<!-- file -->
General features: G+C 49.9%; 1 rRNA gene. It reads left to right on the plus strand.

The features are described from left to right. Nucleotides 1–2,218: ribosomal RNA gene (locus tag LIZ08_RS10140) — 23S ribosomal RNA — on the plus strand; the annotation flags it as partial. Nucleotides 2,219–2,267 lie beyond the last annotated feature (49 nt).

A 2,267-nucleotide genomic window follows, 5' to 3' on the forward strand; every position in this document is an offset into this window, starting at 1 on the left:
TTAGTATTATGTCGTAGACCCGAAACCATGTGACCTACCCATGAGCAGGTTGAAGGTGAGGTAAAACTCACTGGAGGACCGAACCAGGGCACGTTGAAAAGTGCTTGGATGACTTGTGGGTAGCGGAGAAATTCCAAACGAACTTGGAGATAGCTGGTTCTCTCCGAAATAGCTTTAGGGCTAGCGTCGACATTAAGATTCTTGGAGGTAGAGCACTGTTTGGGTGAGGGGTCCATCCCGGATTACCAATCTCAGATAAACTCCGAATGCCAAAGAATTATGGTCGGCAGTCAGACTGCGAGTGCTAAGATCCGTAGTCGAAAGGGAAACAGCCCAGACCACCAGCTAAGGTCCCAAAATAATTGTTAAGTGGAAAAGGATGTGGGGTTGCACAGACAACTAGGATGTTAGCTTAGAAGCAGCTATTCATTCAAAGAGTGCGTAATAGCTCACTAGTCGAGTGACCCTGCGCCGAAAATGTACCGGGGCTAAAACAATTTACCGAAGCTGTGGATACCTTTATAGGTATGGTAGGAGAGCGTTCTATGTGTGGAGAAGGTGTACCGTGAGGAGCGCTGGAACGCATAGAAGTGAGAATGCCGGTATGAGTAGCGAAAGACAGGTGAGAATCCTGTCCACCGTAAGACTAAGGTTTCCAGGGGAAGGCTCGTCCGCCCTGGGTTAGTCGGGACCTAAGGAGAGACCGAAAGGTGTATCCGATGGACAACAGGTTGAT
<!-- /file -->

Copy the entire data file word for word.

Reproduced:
General features: G+C 49.9%; 1 rRNA gene. It reads left to right on the plus strand.

The features are described from left to right. Nucleotides 1–2,218: ribosomal RNA gene (locus tag LIZ08_RS10140) — 23S ribosomal RNA — on the plus strand; the annotation flags it as partial. Nucleotides 2,219–2,267 lie beyond the last annotated feature (49 nt).

A 2,267-nucleotide genomic window follows, 5' to 3' on the forward strand; every position in this document is an offset into this window, starting at 1 on the left:
TTAGTATTATGTCGTAGACCCGAAACCATGTGACCTACCCATGAGCAGGTTGAAGGTGAGGTAAAACTCACTGGAGGACCGAACCAGGGCACGTTGAAAAGTGCTTGGATGACTTGTGGGTAGCGGAGAAATTCCAAACGAACTTGGAGATAGCTGGTTCTCTCCGAAATAGCTTTAGGGCTAGCGTCGACATTAAGATTCTTGGAGGTAGAGCACTGTTTGGGTGAGGGGTCCATCCCGGATTACCAATCTCAGATAAACTCCGAATGCCAAAGAATTATGGTCGGCAGTCAGACTGCGAGTGCTAAGATCCGTAGTCGAAAGGGAAACAGCCCAGACCACCAGCTAAGGTCCCAAAATAATTGTTAAGTGGAAAAGGATGTGGGGTTGCACAGACAACTAGGATGTTAGCTTAGAAGCAGCTATTCATTCAAAGAGTGCGTAATAGCTCACTAGTCGAGTGACCCTGCGCCGAAAATGTACCGGGGCTAAAACAATTTACCGAAGCTGTGGATACCTTTATAGGTATGGTAGGAGAGCGTTCTATGTGTGGAGAAGGTGTACCGTGAGGAGCGCTGGAACGCATAGAAGTGAGAATGCCGGTATGAGTAGCGAAAGACAGGTGAGAATCCTGTCCACCGTAAGACTAAGGTTTCCAGGGGAAGGCTCGTCCGCCCTGGGTTAGTCGGGACCTAAGGAGAGACCGAAAGGTGTATCCGATGGACAACAGGTTGAT